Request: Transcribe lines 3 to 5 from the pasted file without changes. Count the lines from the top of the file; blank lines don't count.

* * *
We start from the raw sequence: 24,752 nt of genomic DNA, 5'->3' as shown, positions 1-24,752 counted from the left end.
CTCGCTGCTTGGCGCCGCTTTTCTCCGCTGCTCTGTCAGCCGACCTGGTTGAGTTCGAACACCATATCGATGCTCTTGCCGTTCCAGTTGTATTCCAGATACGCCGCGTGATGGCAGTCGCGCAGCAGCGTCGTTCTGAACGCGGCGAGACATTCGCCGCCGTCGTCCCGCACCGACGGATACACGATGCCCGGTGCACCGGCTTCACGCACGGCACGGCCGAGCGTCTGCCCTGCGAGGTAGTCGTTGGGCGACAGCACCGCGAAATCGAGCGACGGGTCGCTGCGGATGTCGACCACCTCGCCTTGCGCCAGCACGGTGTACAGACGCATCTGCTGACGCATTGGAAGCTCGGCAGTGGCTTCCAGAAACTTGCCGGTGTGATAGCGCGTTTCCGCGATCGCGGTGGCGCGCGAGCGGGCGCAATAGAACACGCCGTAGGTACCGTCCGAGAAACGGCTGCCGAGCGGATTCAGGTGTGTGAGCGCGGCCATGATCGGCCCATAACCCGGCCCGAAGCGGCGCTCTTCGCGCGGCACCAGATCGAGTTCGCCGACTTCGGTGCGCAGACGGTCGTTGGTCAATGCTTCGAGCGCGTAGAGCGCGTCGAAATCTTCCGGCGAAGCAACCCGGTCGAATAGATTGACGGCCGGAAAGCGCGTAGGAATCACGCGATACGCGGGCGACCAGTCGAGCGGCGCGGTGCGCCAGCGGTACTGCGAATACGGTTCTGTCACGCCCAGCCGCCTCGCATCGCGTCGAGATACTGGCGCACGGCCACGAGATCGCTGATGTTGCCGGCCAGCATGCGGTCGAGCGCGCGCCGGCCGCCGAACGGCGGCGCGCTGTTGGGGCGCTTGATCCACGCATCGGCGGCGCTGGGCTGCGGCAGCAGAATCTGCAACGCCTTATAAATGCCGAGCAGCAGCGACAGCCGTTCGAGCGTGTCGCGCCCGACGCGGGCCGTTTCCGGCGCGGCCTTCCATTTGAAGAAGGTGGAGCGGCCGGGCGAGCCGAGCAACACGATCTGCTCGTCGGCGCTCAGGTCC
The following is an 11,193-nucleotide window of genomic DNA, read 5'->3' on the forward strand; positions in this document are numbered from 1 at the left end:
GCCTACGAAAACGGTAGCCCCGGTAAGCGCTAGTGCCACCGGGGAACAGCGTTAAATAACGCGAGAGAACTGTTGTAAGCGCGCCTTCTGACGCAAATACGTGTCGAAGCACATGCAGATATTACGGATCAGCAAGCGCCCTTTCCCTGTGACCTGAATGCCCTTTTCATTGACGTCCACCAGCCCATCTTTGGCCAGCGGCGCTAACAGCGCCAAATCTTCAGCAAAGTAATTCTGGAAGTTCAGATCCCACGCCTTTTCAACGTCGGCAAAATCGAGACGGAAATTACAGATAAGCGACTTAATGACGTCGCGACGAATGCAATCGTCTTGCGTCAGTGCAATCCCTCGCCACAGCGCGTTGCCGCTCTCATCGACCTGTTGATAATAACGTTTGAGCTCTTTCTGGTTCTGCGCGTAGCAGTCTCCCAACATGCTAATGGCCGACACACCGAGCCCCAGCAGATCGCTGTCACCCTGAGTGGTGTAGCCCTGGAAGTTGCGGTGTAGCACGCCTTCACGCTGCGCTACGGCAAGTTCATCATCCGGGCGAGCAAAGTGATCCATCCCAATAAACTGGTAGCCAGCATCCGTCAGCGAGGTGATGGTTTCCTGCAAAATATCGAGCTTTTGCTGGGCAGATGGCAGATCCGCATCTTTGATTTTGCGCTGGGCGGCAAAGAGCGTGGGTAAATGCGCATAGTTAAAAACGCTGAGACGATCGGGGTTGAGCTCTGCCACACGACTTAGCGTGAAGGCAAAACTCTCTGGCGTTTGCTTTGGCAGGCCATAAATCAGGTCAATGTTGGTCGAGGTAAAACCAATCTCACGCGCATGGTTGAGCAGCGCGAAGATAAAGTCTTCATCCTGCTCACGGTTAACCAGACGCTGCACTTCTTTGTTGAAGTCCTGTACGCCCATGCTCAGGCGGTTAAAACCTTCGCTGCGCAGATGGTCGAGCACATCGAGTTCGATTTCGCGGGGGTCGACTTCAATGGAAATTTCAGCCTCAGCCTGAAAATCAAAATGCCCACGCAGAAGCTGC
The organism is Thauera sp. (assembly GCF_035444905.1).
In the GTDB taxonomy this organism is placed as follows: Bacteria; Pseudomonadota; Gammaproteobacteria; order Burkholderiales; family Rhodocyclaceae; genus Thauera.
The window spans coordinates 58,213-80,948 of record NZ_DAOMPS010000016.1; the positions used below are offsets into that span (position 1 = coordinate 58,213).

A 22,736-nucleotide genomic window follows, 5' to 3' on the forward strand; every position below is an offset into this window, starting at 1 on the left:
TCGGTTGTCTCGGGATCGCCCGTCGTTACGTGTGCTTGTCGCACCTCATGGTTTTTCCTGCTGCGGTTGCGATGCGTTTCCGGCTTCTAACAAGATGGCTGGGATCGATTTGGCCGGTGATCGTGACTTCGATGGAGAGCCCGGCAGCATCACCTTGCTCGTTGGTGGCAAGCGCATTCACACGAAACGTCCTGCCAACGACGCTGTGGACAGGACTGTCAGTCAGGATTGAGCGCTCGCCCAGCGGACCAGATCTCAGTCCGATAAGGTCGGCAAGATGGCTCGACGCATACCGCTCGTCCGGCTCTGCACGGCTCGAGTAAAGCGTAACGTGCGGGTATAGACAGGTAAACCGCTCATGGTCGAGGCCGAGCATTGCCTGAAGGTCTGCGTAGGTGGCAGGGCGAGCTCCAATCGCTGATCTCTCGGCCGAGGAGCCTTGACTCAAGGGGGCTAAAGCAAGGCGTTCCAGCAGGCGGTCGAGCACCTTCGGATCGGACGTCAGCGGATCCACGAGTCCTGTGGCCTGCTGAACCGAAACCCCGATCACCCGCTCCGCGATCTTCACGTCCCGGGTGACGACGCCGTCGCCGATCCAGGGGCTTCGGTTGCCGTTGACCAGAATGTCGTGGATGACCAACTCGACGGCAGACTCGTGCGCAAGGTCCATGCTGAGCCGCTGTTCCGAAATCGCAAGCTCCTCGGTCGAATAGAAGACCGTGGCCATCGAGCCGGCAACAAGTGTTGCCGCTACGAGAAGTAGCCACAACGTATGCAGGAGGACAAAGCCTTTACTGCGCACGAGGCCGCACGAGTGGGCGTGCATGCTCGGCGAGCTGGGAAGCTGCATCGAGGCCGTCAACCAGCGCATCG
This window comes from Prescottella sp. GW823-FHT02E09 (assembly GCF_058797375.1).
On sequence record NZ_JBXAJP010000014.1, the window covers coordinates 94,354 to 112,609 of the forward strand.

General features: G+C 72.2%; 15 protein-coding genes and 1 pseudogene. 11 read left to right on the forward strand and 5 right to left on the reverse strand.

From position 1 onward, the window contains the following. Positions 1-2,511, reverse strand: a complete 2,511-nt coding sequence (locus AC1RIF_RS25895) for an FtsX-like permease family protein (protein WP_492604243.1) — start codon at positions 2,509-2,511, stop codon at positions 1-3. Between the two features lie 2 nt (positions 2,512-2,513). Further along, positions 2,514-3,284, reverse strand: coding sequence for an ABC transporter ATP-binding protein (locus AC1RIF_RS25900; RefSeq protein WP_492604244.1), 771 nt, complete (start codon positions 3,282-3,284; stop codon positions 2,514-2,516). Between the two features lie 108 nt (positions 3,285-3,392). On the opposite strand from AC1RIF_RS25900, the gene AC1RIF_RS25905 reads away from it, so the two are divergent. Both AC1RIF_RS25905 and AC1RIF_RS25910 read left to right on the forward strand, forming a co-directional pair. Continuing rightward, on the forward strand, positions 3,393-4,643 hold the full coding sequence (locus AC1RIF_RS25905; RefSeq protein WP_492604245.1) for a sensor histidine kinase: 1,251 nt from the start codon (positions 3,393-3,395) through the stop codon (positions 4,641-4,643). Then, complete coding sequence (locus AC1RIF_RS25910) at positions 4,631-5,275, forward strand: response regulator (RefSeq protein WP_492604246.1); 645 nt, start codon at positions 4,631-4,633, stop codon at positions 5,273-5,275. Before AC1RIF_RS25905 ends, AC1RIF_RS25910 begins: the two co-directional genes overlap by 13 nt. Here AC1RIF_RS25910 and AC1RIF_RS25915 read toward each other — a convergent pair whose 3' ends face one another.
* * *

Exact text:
The following is an 11,193-nucleotide window of genomic DNA, read 5'->3' on the forward strand; positions in this document are numbered from 1 at the left end:
GCCTACGAAAACGGTAGCCCCGGTAAGCGCTAGTGCCACCGGGGAACAGCGTTAAATAACGCGAGAGAACTGTTGTAAGCGCGCCTTCTGACGCAAATACGTGTCGAAGCACATGCAGATATTACGGATCAGCAAGCGCCCTTTCCCTGTGACCTGAATGCCCTTTTCATTGACGTCCACCAGCCCATCTTTGGCCAGCGGCGCTAACAGCGCCAAATCTTCAGCAAAGTAATTCTGGAAGTTCAGATCCCACGCCTTTTCAACGTCGGCAAAATCGAGACGGAAATTACAGATAAGCGACTTAATGACGTCGCGACGAATGCAATCGTCTTGCGTCAGTGCAATCCCTCGCCACAGCGCGTTGCCGCTCTCATCGACCTGTTGATAATAACGTTTGAGCTCTTTCTGGTTCTGCGCGTAGCAGTCTCCCAACATGCTAATGGCCGACACACCGAGCCCCAGCAGATCGCTGTCACCCTGAGTGGTGTAGCCCTGGAAGTTGCGGTGTAGCACGCCTTCACGCTGCGCTACGGCAAGTTCATCATCCGGGCGAGCAAAGTGATCCATCCCAATAAACTGGTAGCCAGCATCCGTCAGCGAGGTGATGGTTTCCTGCAAAATATCGAGCTTTTGCTGGGCAGATGGCAGATCCGCATCTTTGATTTTGCGCTGGGCGGCAAAGAGCGTGGGTAAATGCGCATAGTTAAAAACGCTGAGACGATCGGGGTTGAGCTCTGCCACACGACTTAGCGTGAAGGCAAAACTCTCTGGCGTTTGCTTTGGCAGGCCATAAATCAGGTCAATGTTGGTCGAGGTAAAACCAATCTCACGCGCATGGTTGAGCAGCGCGAAGATAAAGTCTTCATCCTGCTCACGGTTAACCAGACGCTGCACTTCTTTGTTGAAGTCCTGTACGCCCATGCTCAGGCGGTTAAAACCTTCGCTGCGCAGATGGTCGAGCACATCGAGTTCGATTTCGCGGGGGTCGACTTCAATGGAAATTTCAGCCTCAGCCTGAAAATCAAAATGCCCACGCAGAAGCTGC
The organism is Thauera sp. (assembly GCF_035444905.1).